Our students are the future of the creative industries.  In the current economic climate, the number of students needing support is growing and many alumni share our concern that the cost of pursuing a creative education might dissuade some of the most talented young people from taking up their places or lasting throughout the duration of the course.  We believe that the success of UAL depends on the diversity of the student body and any support to help us generate funds to support students from low-income families is enormously appreciated.

For more information on how you can take part and support our creative future, please contact Caroline Archer, Acting Head of Alumni Relations (, or visit our dedicated webpage

If you are a current or prospective student wanting to learn more about funding opportunities across our Colleges and courses, please visit the Scholarships, Bursaries and Loans page.

UAL welcomes seven new funded research students in September 2014

Seven UAL students have been awarded funding to commence postgraduate research study in September 2014 through the TECHNE London and South-East Doctoral Research Consortium and the London Doctoral Centre for Design (LDOC). TECHNE and LDOC offer Arts and Humanities Research Council (AHRC) awards, which are highly competitive nationally. This means that the UAL has achieved double the number of AHRC studentships than were awarded in the previous AHRC system. Congratulations to the successful UAL applicants whose names and titles of their research are listed below.

TECHNE AHRC studentships 
(Techne is a term in philosophy[1] which resembles epistēmē in the implication of knowledge of principles, although techne differs in that its intent is making or doing as opposed to disinterested understanding):

Jonathan Gilmurray,(LCC) Ecoacoustics: ecology and environmentalism in contemporary music and sound art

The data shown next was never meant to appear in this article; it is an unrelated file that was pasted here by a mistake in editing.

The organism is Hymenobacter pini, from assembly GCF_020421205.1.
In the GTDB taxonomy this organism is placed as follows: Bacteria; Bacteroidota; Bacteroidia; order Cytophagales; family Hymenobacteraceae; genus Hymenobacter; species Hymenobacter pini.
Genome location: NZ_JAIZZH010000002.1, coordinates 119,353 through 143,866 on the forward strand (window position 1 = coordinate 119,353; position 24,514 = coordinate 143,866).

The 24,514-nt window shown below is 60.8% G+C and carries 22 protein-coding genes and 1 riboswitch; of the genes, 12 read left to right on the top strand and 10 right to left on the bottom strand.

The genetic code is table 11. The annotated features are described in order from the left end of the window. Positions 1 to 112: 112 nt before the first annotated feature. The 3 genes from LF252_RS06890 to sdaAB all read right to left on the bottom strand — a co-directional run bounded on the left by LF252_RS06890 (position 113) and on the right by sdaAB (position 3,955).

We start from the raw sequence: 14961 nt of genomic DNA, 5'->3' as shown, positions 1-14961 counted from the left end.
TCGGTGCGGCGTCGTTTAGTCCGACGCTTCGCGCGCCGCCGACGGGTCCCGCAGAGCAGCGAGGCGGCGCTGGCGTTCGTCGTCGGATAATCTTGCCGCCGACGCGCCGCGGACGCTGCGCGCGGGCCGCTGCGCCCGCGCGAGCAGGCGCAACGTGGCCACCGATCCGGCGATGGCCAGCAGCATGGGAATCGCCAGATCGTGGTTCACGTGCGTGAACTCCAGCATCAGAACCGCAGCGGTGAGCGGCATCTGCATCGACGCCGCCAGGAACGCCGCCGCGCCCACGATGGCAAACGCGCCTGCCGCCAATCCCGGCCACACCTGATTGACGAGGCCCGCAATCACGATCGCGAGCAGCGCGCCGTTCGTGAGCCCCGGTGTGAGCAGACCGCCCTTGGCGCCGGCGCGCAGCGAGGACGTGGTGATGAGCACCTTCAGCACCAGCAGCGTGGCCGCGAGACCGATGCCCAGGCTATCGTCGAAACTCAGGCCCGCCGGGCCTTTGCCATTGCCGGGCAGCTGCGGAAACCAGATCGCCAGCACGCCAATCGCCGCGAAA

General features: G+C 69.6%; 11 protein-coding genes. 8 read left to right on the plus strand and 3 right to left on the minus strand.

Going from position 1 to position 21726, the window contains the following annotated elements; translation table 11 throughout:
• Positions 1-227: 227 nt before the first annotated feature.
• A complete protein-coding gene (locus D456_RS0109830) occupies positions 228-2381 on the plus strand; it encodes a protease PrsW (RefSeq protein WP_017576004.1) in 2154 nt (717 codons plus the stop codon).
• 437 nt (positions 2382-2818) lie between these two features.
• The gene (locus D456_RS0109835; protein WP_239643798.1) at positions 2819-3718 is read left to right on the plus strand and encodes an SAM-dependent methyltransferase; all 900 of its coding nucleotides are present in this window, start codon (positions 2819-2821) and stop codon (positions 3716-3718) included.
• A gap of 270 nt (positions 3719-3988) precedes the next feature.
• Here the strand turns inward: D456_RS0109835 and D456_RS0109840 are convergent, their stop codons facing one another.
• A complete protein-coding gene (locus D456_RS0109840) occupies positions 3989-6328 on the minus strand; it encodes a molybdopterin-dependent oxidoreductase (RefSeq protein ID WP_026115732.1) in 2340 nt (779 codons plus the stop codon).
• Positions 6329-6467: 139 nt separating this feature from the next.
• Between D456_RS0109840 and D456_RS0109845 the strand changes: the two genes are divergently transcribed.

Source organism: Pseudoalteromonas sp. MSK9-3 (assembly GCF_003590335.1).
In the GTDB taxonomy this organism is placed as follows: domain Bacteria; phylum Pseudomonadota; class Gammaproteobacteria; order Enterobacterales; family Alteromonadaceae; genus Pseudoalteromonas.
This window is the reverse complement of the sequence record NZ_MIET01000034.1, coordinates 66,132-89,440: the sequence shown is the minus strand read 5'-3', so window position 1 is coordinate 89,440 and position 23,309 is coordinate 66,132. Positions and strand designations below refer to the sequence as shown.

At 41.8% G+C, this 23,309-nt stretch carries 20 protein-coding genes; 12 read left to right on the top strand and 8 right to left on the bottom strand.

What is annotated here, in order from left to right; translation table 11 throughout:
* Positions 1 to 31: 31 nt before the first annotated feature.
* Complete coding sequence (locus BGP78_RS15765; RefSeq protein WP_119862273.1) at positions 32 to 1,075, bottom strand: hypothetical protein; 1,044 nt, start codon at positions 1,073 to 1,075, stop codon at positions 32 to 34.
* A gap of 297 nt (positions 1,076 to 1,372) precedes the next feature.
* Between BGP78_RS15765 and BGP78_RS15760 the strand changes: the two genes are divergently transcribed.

Asa Johannesson, (LCC) Looking Out, Looking In: Representation and the Viewer in Queer Photography

Louise Marshall, (LCC) Deep Listening: the strategic practices of female experimental composers post 1945

Jennifer Murray, (CCW) Manuscript fragments and the bindings from which they were removed – recording the evidence

LDOC AHRC studentships
(London Design Oriented Consortium):

Berthe Fortin, (LCF) – Ritual Created Around the Crafting of Costume

Lucie Russell, (CSM) – WHAT I SEE I OWN? Can fashion/media body images via the process of drawing be re-appropriated to positive effect as part of the creation of a social innovation design tool that can be accessed or shared with groups to question negative body image/s and to build well-being and “body confidence”?

Julia Schaeper,  (LCC) – From small change to big impact: How design approaches can help to transform healthcare

Half term Family Community Day


Thursday 29 May 1.00–4.00pm
Platform Foyer Bar at Central Saint Martins

Are you a student or staff member with children or other caring responsibilities?

We invite parents and carers to bring their children to this family-friendly networking event, taking place during half term.

This is a chance to meet others at UAL, share experiences, and discuss how we can improve support for carers at UAL. We will also host creative workshops for the children.

Since the UAL nursery closed in 2010, staff and student carers have been almost invisible across the colleges. There are a number of issues faced, which include: restrictions on access to buildings for those with children; a lack of spaces to breastfeed; timetabling that interferes with nursery/school hours; means-tested bursaries that don’t take caring costs into account; individuals being denied Carers’ Allowance; and lack of appropriate student housing.

These are just some of the reasons we need to get together and work out some solutions (while having a cup of tea and a chance to get messy, of course). Come along and bring the family!

RSVP by email to

Shelly Asquith
SUARTS President